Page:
Ohno’s 7th medal tops among US Winter Olympians
Apolo Anton Ohno made history the hard way, overcoming a rare
mistake that dropped him to last place before rallying to earn his
record seventh Olympic medal.
Ohno overtook two skaters on the last lap of the 1,500-meter
short track final Saturday night for a bronze, surpassing
long-track speedskater Bonnie Blair as the most decorated U.S.
“I was never looking for that label,” he said. “But I’m not
going to lie. The way you guys say it sounds really, really
The 27-year-old skater from Seattle has two gold, two silver and
three bronze medals in three Olympics. Ohno already earned a silver
in the 1,500 last weekend. That tally edges Blair’s five golds and
a bronze in three Olympics from 1988 to 1994.
“I’m very happy for Apolo’s accomplishment,” Blair said in a
statement from Pacific Coliseum, where she was on hand to watch the
race. “It’s a great feat for him, US Speedskating, and the United
States of America.”
Also cheering him on was Michael Phelps, whose eight gold medals
in swimming highlighted the Beijing Games and gave him 14 career
Ohno, whose medals are the most of any short-track skater, threw
his head back, closed his eyes and let out his breath in relief
after he crossed the finish line, having skated near the back of
the pack early in the nine-lap race. He briefly moved up to second,
then dropped to last after slipping in the turn despite no contact
from the other skaters with three laps remaining, forcing his rally
near the end.
“When I moved up into second place, in my head I thought that
the race was mine and I felt great,” he said. “Then I slipped and
lost all my speed again. I saw everybody flying by me and I’m like,
‘Oh boy, there’s not a lot of time. I’m going to have to kind of
crank it up.”’
Lee Jung-su of South Korea won his second gold in Vancouver and
teammate Lee Ho-suk earned the silver. The Koreans claimed four of
the six short track medals awarded Saturday.
In the women’s 1,500 final, Zhou Yang of China easily won the
gold medal. Lee Eun-byul of South Korea took silver, and teammate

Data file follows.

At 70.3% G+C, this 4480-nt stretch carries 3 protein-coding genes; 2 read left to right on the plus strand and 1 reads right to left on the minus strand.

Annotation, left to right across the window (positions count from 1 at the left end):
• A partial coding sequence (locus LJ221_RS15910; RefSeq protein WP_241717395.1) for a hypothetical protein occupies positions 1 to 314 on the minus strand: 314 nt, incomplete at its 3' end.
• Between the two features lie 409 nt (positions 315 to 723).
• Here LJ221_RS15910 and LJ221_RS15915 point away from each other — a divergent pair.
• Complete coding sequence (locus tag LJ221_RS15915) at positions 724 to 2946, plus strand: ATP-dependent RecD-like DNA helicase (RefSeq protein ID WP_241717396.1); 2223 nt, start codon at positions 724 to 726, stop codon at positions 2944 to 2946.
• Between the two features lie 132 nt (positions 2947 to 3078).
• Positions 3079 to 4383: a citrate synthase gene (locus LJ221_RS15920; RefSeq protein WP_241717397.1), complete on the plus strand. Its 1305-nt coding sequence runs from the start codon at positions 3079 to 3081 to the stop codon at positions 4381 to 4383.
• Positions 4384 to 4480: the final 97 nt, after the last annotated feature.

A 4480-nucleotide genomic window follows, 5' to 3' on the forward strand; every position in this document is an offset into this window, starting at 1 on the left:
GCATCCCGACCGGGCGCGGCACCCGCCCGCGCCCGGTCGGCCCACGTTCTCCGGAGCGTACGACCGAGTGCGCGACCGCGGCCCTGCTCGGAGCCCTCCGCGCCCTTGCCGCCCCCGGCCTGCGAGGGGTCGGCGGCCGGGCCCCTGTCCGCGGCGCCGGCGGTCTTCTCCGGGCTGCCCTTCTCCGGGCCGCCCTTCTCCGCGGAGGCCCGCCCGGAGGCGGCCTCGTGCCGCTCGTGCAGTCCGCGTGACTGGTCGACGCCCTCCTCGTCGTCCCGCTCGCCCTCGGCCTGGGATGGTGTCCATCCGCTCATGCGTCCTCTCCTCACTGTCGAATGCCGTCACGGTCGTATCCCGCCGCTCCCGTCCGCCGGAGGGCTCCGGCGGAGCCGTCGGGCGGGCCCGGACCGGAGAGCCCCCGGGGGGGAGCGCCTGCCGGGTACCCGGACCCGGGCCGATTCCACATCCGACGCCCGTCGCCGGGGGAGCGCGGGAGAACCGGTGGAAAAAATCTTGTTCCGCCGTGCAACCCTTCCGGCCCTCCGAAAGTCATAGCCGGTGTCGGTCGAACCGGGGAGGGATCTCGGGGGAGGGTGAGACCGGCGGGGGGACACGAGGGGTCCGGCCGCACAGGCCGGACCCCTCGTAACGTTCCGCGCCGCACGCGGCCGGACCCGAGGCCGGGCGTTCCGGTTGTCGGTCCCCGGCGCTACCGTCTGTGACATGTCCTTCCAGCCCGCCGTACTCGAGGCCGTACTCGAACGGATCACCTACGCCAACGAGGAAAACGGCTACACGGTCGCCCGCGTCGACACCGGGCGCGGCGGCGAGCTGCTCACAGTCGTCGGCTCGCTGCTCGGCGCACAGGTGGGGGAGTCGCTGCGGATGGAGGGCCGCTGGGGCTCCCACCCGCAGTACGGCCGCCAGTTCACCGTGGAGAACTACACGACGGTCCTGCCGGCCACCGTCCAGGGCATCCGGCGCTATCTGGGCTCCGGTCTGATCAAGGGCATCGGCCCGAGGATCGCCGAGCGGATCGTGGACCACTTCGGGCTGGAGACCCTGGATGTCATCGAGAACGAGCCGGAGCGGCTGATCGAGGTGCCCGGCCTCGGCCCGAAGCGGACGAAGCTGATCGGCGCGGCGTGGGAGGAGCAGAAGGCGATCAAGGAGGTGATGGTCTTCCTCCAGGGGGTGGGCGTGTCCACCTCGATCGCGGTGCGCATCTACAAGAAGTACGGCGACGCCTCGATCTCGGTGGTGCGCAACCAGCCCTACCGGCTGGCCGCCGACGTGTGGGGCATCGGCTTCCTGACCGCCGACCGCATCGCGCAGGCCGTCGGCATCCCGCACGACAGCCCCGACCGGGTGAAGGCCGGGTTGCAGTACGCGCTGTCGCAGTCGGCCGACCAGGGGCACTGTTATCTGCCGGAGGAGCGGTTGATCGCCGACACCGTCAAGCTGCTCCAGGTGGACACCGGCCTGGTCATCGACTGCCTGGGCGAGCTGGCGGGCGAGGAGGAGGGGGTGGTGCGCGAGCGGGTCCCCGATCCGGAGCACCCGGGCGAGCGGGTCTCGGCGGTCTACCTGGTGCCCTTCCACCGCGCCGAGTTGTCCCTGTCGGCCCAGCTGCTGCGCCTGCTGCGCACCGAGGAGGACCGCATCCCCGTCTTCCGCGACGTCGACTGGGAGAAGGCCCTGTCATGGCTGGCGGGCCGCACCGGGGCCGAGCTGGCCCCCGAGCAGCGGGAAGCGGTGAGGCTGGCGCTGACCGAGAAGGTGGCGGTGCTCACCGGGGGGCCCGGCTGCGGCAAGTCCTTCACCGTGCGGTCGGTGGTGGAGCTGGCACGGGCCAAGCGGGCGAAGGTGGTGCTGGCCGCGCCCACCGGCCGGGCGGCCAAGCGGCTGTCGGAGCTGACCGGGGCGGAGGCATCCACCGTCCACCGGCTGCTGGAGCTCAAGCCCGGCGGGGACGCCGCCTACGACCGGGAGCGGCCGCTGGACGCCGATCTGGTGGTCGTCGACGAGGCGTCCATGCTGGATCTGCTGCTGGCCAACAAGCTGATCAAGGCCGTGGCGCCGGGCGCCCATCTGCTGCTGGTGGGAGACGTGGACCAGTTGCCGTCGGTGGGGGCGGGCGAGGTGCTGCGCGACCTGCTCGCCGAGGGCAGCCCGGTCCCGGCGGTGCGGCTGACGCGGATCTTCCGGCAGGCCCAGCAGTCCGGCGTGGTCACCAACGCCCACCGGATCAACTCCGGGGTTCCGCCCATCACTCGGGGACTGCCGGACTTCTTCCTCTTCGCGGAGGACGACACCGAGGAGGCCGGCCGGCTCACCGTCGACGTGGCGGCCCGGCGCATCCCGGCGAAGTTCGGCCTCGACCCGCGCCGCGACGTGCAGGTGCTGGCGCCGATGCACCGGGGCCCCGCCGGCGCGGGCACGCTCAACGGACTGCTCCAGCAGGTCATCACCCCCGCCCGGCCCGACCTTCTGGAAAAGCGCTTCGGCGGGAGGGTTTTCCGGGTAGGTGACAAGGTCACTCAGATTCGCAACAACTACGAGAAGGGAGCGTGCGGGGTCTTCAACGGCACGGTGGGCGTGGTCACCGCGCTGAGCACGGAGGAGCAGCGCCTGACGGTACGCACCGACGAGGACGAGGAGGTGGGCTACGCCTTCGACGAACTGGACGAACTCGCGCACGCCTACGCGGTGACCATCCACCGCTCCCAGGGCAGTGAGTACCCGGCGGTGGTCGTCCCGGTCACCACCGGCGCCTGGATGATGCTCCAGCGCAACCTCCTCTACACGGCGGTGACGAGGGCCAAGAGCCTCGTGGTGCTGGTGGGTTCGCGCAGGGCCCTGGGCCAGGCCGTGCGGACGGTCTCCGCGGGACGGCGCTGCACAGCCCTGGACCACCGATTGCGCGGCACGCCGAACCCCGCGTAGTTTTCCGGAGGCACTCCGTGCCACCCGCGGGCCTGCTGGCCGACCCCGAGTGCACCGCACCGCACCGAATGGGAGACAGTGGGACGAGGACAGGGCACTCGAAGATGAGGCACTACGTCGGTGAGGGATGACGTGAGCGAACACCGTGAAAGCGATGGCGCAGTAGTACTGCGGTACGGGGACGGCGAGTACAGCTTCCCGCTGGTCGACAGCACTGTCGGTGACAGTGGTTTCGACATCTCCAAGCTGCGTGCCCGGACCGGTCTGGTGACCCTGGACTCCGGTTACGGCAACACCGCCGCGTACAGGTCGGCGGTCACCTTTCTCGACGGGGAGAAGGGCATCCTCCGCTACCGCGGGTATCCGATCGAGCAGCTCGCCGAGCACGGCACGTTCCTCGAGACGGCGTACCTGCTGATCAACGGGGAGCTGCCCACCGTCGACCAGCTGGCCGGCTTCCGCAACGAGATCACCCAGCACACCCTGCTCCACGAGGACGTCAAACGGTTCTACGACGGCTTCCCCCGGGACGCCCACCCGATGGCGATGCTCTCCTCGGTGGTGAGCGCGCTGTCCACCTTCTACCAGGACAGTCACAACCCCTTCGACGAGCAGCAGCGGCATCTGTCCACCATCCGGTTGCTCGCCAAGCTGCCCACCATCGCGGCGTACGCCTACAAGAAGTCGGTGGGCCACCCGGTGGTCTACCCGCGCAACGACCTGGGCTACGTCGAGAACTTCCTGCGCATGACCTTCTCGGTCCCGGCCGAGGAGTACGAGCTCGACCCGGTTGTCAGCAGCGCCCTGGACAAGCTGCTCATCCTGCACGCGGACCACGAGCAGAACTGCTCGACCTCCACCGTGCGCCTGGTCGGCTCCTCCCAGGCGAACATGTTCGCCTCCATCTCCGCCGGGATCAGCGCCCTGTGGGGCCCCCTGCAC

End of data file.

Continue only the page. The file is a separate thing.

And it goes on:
Park Seung-hi earned bronze.
Ohno’s mistake cost him a chance at gold and silver, but he came
flying by Canadian brothers Charles and Francois Hamelin on the
final lap to grab a spot on the podium.
“I had to basically dig deep and find extra speed, extra
strength to be able to pass those two Canadian skaters,” he said.
“To me it shows me that I definitely earned it.”
Ohno was up against the powerful South Koreans and the Canadian
brothers, who led the early laps. Working together, neither duo
gave an inch and Ohno was left scrambling after his slip.
He eased through the quarterfinals and semifinals without any of
the usual calamities that make short track so unpredictable.
The final lacked the drama of Ohno’s first race, the 1,500, in
which he claimed silver and teammate J.R. Celski took bronze after
Koreans Lee Ho-suk and Sung Si-bak crashed in the final turn. Lee
Jung-su won that race, too.
Celski was disqualified for causing Francois Hamelin to crash in
their 1,000 semifinal, and Hamelin was advanced to the final.
On the podium, a smiling Ohno put his right arm around Lee
Jung-su as they posed for photos, no hint of the animosity the
Koreans felt toward Ohno after the 1,500.
Ohno believed there should have been a disqualification after he
and Sung tangled, an insinuation that infuriated Lee Jung-su.
Their dislike for Ohno dates back to the 2002 Salt Lake City
Games, where South Koreans believe Ohno stole the gold from Kim
Dong-sung, who won the 1,500 but was disqualified for blocking.
Ohno threw up his arms as he tried to pass Kim, as though to cry
“I wouldn’t say that anything that happened in 2002 still
mattered today. That was then and this is now,” Lee Ho-suk said
through a translator. “That’s not any reason for us to defeat
Apolo. We will focus on the present and try to beat Apolo.”
Ohno has two more events – the 500 starting Wednesday and the
5,000 relay – to add more medals to his cache.